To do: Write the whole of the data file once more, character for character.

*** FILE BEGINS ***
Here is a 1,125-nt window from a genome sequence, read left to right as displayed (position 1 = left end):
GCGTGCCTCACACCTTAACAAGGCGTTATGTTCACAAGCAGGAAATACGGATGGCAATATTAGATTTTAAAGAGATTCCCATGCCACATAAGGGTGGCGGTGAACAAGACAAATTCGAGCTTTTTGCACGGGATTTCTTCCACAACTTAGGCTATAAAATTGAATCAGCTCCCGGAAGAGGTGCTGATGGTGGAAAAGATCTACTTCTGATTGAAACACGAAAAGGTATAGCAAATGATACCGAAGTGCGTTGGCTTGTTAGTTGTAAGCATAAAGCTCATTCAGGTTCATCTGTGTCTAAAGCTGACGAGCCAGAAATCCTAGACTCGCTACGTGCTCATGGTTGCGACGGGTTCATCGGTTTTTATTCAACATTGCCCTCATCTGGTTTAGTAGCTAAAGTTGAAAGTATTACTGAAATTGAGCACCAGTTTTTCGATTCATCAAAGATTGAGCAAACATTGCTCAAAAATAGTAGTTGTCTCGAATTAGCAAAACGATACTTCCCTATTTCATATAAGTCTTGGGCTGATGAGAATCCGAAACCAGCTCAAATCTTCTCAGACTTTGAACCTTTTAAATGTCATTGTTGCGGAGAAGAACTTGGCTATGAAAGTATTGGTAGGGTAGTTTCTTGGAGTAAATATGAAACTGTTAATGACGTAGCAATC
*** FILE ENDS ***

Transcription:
Here is a 1,125-nt window from a genome sequence, read left to right as displayed (position 1 = left end):
GCGTGCCTCACACCTTAACAAGGCGTTATGTTCACAAGCAGGAAATACGGATGGCAATATTAGATTTTAAAGAGATTCCCATGCCACATAAGGGTGGCGGTGAACAAGACAAATTCGAGCTTTTTGCACGGGATTTCTTCCACAACTTAGGCTATAAAATTGAATCAGCTCCCGGAAGAGGTGCTGATGGTGGAAAAGATCTACTTCTGATTGAAACACGAAAAGGTATAGCAAATGATACCGAAGTGCGTTGGCTTGTTAGTTGTAAGCATAAAGCTCATTCAGGTTCATCTGTGTCTAAAGCTGACGAGCCAGAAATCCTAGACTCGCTACGTGCTCATGGTTGCGACGGGTTCATCGGTTTTTATTCAACATTGCCCTCATCTGGTTTAGTAGCTAAAGTTGAAAGTATTACTGAAATTGAGCACCAGTTTTTCGATTCATCAAAGATTGAGCAAACATTGCTCAAAAATAGTAGTTGTCTCGAATTAGCAAAACGATACTTCCCTATTTCATATAAGTCTTGGGCTGATGAGAATCCGAAACCAGCTCAAATCTTCTCAGACTTTGAACCTTTTAAATGTCATTGTTGCGGAGAAGAACTTGGCTATGAAAGTATTGGTAGGGTAGTTTCTTGGAGTAAATATGAAACTGTTAATGACGTAGCAATC